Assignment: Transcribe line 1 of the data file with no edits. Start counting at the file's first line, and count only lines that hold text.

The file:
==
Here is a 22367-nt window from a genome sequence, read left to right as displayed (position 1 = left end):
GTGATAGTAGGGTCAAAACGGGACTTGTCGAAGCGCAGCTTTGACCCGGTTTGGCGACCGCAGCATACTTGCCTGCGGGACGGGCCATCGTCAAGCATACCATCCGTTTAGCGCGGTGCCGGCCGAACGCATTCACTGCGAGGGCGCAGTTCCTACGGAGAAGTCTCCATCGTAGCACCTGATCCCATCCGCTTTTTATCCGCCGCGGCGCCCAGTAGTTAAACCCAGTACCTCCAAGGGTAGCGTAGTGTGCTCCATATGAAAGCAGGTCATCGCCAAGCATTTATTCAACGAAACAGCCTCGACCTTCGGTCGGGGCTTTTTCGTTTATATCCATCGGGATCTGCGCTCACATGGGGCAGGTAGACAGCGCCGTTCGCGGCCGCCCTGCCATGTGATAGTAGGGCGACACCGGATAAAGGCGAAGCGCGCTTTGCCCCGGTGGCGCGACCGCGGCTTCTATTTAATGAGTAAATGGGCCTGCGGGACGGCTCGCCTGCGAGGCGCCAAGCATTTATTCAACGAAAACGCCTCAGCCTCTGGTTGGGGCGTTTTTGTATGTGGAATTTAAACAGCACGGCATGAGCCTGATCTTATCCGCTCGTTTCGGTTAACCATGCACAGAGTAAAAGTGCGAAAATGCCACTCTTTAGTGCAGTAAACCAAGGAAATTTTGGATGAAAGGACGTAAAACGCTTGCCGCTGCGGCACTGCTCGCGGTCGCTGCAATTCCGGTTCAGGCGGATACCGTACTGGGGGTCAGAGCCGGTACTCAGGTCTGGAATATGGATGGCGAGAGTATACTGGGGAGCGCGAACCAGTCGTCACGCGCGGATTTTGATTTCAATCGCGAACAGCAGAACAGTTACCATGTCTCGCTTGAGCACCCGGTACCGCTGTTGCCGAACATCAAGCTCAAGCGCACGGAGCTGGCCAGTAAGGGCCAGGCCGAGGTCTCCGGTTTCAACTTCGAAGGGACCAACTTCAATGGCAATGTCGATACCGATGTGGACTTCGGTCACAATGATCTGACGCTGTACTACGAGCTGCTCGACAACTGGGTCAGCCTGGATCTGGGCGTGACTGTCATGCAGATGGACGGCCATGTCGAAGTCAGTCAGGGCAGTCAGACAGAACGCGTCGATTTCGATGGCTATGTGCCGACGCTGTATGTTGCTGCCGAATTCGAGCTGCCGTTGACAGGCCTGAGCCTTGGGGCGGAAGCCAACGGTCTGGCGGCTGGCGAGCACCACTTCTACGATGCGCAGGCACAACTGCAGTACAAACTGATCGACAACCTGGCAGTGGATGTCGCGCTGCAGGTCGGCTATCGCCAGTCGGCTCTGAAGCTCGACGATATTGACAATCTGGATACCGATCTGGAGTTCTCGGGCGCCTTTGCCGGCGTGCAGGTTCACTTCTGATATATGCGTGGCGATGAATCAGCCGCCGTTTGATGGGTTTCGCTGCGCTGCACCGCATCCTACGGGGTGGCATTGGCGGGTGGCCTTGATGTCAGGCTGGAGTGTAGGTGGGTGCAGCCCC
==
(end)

Here is a 22367-nt window from a genome sequence, read left to right as displayed (position 1 = left end):